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Shine bright with efficient light


COOLmob often audit homes that are over-lit and have energy intensive lighting types. For some families lighting makes up a significant amount of quarterly energy bills. The good news though is that switching to energy efficient lighting is one of the easiest ways to reduce your energy bills. If you have halogen or compact fluorescent lights in your home, switching over to LEDs is a simple way to reduce your energy costs. 

LED lighting

Light emitting diodes, known as LEDs are very energy-efficient light bulbs. Because they’re able to convert 60% of electricity into light, compared to only 5-10% for compact fluorescents, these lights use much less energy. Compared to halogen bulbs, LEDs use 75% less energy and last 5 to 10 times longer. Have a look at this graph from Energy Rating comparing the lifetime cost of LEDs, CFLs and halogens (Australian Energy Foundation, 2020).

If your existing fitting is a GU10 (and not a pin fitting as in the second image) then you do not need an electrician to remove the transformer and replace the lamp holder and fitting. You can simply put the CFL globe straight in and start cutting your power bills immediately! If you are unsure, take one globe out and take it to a lighting shop to ask what the correct fitting is. The lighting shop will be able to tell you what type of replacement globes to buy.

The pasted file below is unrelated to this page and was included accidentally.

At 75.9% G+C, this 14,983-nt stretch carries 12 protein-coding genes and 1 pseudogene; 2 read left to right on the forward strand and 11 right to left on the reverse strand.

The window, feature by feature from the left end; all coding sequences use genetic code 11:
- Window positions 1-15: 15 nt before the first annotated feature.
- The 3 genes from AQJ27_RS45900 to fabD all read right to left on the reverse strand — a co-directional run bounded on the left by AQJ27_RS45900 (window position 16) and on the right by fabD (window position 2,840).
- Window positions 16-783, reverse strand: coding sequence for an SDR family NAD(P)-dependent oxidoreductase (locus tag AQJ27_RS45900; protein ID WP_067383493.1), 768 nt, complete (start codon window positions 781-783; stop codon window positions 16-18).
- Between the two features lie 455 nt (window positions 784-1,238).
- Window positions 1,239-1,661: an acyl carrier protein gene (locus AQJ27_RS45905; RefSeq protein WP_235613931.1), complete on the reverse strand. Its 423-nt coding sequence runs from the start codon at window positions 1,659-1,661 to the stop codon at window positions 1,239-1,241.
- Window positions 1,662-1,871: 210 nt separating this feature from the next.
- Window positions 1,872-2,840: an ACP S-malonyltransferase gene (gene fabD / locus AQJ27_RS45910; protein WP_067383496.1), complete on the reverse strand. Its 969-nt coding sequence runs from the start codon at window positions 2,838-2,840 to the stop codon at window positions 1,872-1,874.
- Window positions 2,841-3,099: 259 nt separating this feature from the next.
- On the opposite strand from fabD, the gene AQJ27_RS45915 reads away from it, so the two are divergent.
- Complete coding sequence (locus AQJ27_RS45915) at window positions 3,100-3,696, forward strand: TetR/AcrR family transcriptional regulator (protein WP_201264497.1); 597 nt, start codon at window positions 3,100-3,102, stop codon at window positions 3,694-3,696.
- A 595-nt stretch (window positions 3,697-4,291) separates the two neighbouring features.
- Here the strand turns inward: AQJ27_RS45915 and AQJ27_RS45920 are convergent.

There are also lots of alternatives online so make sure you shop around for the best result.

Down Lighting

There are an array of lighting types on the market. A common down light is the tungsten halogen, which is also a very energy intensive light and therefore expensive to run. Remember: A low voltage lamp does not mean it uses less power. If you want to use less power you need a lamp with a lower wattage light. 

Easy savings from lighting

  • Turn the lights OFF every time you leave the room. It is a common myth that it takes more energy to turn on a light than you save by turning it off when not needed
  • Don’t over-light areas
  • If you have more than one light on a switch (as is common when using halogen down lighting), consider removing some of the globes to reduce the amount of power used per switch
  • Optimise natural lighting where possible. Make sure rooms are well lit with the curtains open to let the light in

Longer term savings

  • Install movement sensors to outside lighting
  • Install a skylight to high use areas such as the kitchen, living room, bathroom or laundry
  • Re-wire lights that are on the same switch so only the lights that are needed come on (for example separate the lights in the kitchen so only sections come on at once)
  • Have an electrician remove the transformer and replace pin fittings and lamp holders with GU10 fittings that are compatible with more energy efficient lighting types